In four years, NASA will pick an asteroid to capture and just a year later it expects to launch a robotic spacecraft to direct the asteroid into an orbit around the moon.
That's the latest plan NASA announced today to capture and redirect an asteroid for study.
"Observing these elusive remnants that may date from the formation of our solar system as they come close to Earth is expanding our understanding of our world and the space it resides in," said John Grunsfeld, associate administrator for NASA's Science Mission Directorate. "Closer study of these objects challenges our capabilities for future exploration and will help us test ways to protect our planet from impact."
NASA scientists have been working on a plan to use robotics to get close enough to study an asteroid some time in the 2020s. By capturing an asteroid and examining its makeup, scientists hope to better prepare to send humans to Mars.
The space agency said its scientists are focusing on two different concepts. One entails capturing a "very small asteroid" in open space, the other envisions collecting a boulder-sized sample off a much larger asteroid.
NASA is expected to decide which course to take sometime this year.
Both concepts call for the robotic spacecraft to redirect an asteroid less than 32 feet in size into the moon's orbit.
Once the asteroid is in a steady orbit, a team of astronauts would blast off in an Orion spacecraft atop a heavy lift rocket. Once in space, the crew would set off on an expected nine-day journey to the asteroid. After docking the spacecraft with the robotic capture vehicle, astronauts would conduct spacewalks to explore the asteroid and take samples.
"With these system concept studies, we are taking the next steps to develop capabilities needed to send humans deeper into space than ever before, and ultimately to Mars, while testing new techniques to protect Earth from asteroids," said William Gerstenmaier, associate administrator for NASA's Human Exploration and Operations Mission Directorate.
NASA has been looking to launch a plan to capture a near-Earth asteroid that could weigh as much as 500 tons. Engineers expect it could happen as early as 2021.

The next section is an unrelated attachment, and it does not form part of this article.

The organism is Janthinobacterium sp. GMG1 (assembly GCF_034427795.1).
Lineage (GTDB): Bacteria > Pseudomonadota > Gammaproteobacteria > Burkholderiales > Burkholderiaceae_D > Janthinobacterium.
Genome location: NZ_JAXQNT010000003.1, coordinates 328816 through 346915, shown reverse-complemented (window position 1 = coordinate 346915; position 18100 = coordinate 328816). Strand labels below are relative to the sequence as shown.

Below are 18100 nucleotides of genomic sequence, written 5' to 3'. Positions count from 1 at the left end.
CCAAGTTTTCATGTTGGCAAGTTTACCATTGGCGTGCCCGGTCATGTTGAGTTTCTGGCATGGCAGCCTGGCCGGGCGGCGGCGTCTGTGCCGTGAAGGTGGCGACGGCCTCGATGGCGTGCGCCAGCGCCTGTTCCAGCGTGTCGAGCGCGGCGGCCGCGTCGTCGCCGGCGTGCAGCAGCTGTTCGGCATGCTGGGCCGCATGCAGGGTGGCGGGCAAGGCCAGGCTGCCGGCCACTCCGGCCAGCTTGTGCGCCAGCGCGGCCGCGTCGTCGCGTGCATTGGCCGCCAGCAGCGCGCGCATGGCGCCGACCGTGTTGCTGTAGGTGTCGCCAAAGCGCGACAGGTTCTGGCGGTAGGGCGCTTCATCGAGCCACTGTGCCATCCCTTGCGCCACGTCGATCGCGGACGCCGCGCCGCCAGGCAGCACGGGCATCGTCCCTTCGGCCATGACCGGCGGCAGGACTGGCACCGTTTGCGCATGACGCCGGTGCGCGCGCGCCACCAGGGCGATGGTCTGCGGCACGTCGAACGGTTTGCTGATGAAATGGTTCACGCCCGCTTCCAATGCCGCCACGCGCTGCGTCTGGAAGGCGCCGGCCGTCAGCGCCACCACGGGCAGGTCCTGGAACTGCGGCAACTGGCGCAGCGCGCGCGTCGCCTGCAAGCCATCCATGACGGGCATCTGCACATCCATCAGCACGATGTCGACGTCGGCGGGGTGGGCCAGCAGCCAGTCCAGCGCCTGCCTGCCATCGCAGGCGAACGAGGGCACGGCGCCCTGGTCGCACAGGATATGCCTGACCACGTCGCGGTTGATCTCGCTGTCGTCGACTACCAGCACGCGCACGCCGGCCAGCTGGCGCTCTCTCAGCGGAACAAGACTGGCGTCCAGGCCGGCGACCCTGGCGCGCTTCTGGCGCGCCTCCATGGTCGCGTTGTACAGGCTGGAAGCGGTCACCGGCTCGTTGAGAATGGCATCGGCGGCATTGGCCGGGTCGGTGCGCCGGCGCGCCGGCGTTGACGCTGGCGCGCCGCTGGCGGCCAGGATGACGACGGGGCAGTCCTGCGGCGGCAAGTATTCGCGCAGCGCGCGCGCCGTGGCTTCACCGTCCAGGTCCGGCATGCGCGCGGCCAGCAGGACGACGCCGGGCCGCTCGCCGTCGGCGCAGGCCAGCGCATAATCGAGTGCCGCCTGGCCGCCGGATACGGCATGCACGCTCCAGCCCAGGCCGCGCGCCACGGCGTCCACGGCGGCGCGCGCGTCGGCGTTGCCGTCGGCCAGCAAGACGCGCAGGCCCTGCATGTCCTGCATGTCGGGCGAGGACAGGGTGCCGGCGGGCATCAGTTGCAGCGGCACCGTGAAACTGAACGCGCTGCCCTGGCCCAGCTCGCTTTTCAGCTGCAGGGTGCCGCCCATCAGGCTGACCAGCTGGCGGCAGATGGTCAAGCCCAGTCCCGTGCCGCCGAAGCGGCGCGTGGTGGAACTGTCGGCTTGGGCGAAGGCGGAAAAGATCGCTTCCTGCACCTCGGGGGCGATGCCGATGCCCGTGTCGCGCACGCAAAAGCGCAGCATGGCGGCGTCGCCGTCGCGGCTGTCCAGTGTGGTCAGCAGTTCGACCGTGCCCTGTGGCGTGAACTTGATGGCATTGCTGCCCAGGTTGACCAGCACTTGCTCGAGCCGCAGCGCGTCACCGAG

Astronomers used NASA's Spitzer Space Telescope to spot a asteroid, dubbed 2011 MD. So far, it appears to be a good candidate for capture. But the space agency continues to look for others.
So far, nine asteroids have been identified as potential candidates for the mission.
"This mission represents an unprecedented technological feat that will lead to new scientific discoveries and technological capabilities and help protect our home planet," NASA Administrator Charles Bolden had said in an earlier statement. "We will use existing capabilities, such as the Orion crew capsule and Space Launch System rocket, and develop new technologies like solar electric propulsion and laser communications -- all critical components of deep space exploration."
NASA's proposed $17.5 billion proposed fiscal 2015 budget, released in March, sets aside money to send humans to Mars by the 2030s and to study near-Earth asteroids.
The space agency, though, is looking to launch another robotic asteroid mission -- and this one is set to launch much sooner.
NASA announced in 2011 that it's working to send a robotic spacecraft to an asteroid in 2016 in an effort to help scientists discover how life began.
The $800 million mission, which will call on a robot to collect pieces of an asteroid -- named 1999 RQ36 -- will be the first U.S. mission to carry asteroid samples back to Earth. The spacecraft is scheduled to reach the asteroid, which is about the size of five football fields, by 2020 and then return to Earth with samples in 2023.
Asteroids are leftovers formed from the cloud of gas and dust that collapsed to form our sun and the planets about 4.5 billion years ago. Scientists calculate that they contain original planet- and star-forming material, which they hope can tell us about the conditions of our solar system's birth.
Since asteroids are thought to have changed little over time, they likely represent a snapshot of our solar system's infancy.
Sharon Gaudin covers the Internet and Web 2.0, emerging technologies, and desktop and laptop chips for Computerworld. Follow Sharon on Twitter at @sgaudin, on Google+ or subscribe to Sharon's RSS feed. Her email address is [email protected].
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